Jevic's Promise: Procedural Justice in Chapter 11

In this Response to Jonathan Lipson's article, The Secret Life of Priority: Corporate Reorganization After Jevic, 93 Wash. L. Rev. 631 (2018)), I focus on Czyzewski v. Jevic Holding Corp.'s implications for procedural justice and corporate reorganization. In his article, Lipson explicitly links the chapter 11 process with the Bankruptcy Code’s substantive rules about priority, crafting a forceful argument about what procedural values the U.S. Supreme Court sought to uphold when it penned Jevic. In doing so, Lipson expounds on a broader truth about the co-option of corporate reorganization’s process in the name of value preservation. Procedural justice teaches that the process of adjudication is as important as the final outcome. If chapter 11 is to remain respected, the lessons of Jevic that Lipson brings to light must be acknowledged and discussed fully. This Response expands upon Lipson’s argument to add to the conversation about the place of procedural justice in corporate reorganization. It considers how Jevic’s emphasis on process should embolden bankruptcy courts to more rigorously assess chapter 11’s procedures. It also identifies two points at the beginning of chapter 11 cases that are ripe for analysis under Jevic’s process lens.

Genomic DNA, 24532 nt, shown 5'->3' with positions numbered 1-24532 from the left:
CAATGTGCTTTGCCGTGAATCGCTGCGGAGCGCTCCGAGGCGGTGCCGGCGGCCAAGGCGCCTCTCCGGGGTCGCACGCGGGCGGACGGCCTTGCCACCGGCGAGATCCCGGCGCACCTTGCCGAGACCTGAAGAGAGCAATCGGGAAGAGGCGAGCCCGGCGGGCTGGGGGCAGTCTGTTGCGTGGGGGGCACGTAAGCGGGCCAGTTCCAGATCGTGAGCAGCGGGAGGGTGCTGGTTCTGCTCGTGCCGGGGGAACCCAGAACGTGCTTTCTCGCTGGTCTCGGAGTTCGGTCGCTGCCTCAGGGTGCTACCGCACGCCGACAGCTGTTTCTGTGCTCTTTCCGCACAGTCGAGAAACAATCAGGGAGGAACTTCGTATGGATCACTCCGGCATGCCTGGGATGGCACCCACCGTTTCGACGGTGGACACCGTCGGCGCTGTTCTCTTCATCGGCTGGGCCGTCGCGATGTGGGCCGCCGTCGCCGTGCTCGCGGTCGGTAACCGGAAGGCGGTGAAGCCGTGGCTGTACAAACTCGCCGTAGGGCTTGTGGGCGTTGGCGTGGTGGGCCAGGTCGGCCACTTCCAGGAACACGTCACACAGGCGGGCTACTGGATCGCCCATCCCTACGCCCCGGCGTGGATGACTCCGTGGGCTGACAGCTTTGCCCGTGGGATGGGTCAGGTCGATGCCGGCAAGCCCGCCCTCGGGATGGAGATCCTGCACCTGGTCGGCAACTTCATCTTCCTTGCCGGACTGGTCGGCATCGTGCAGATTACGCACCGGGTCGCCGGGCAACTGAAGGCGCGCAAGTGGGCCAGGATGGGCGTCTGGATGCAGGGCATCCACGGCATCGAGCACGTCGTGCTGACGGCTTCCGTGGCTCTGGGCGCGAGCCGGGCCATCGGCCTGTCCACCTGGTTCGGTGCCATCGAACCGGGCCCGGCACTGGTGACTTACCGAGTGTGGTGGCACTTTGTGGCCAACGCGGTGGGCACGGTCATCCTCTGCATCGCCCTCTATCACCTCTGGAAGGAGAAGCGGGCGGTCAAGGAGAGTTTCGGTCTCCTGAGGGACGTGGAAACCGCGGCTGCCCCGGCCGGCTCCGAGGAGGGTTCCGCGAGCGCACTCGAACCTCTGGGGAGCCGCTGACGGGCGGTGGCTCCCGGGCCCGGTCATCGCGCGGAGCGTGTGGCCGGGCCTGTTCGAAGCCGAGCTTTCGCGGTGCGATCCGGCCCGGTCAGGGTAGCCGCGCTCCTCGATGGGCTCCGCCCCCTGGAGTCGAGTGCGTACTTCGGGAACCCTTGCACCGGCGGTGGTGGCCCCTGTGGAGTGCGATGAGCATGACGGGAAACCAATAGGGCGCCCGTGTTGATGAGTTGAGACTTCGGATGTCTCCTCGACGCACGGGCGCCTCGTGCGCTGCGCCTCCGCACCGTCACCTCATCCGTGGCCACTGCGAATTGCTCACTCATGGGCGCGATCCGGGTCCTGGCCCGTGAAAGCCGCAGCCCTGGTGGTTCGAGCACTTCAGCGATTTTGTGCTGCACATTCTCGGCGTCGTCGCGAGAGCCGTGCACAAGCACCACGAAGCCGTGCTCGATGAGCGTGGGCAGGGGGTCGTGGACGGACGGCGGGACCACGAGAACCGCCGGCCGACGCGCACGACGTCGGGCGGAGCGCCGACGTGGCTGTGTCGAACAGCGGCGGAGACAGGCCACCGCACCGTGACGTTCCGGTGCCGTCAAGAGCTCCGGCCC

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Jul 01 2019
Washington Law Review
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 Record created 2019-07-01, last modified 2019-07-09

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